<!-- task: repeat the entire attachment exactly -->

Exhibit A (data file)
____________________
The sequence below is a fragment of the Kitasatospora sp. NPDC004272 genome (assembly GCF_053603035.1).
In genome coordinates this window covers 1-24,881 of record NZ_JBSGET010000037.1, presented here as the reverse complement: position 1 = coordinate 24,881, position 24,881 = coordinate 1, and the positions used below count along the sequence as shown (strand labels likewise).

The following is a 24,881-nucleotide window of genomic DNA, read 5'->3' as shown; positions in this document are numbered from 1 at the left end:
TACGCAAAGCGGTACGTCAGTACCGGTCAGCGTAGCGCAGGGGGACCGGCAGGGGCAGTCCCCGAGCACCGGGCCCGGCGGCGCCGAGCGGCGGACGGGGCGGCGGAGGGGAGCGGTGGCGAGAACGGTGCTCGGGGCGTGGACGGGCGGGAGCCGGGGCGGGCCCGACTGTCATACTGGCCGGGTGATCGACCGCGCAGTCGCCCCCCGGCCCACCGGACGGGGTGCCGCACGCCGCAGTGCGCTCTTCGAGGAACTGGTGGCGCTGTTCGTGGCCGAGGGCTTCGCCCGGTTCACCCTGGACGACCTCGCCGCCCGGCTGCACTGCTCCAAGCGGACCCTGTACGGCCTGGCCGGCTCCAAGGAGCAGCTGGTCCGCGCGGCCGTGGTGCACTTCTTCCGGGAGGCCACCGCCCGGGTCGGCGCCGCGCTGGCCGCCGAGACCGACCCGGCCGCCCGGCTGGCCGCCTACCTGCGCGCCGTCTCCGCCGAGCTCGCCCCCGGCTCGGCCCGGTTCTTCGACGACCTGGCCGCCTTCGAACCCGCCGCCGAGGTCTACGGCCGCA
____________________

The sequence below is a fragment of the Kitasatospora sp. NPDC004272 genome (assembly GCF_053603035.1).
In genome coordinates this window covers 1-24,881 of record NZ_JBSGET010000037.1, presented here as the reverse complement: position 1 = coordinate 24,881, position 24,881 = coordinate 1, and the positions used below count along the sequence as shown (strand labels likewise).

The following is a 24,881-nucleotide window of genomic DNA, read 5'->3' as shown; positions in this document are numbered from 1 at the left end:
TACGCAAAGCGGTACGTCAGTACCGGTCAGCGTAGCGCAGGGGGACCGGCAGGGGCAGTCCCCGAGCACCGGGCCCGGCGGCGCCGAGCGGCGGACGGGGCGGCGGAGGGGAGCGGTGGCGAGAACGGTGCTCGGGGCGTGGACGGGCGGGAGCCGGGGCGGGCCCGACTGTCATACTGGCCGGGTGATCGACCGCGCAGTCGCCCCCCGGCCCACCGGACGGGGTGCCGCACGCCGCAGTGCGCTCTTCGAGGAACTGGTGGCGCTGTTCGTGGCCGAGGGCTTCGCCCGGTTCACCCTGGACGACCTCGCCGCCCGGCTGCACTGCTCCAAGCGGACCCTGTACGGCCTGGCCGGCTCCAAGGAGCAGCTGGTCCGCGCGGCCGTGGTGCACTTCTTCCGGGAGGCCACCGCCCGGGTCGGCGCCGCGCTGGCCGCCGAGACCGACCCGGCCGCCCGGCTGGCCGCCTACCTGCGCGCCGTCTCCGCCGAGCTCGCCCCCGGCTCGGCCCGGTTCTTCGACGACCTGGCCGCCTTCGAACCCGCCGCCGAGGTCTACGGCCGCA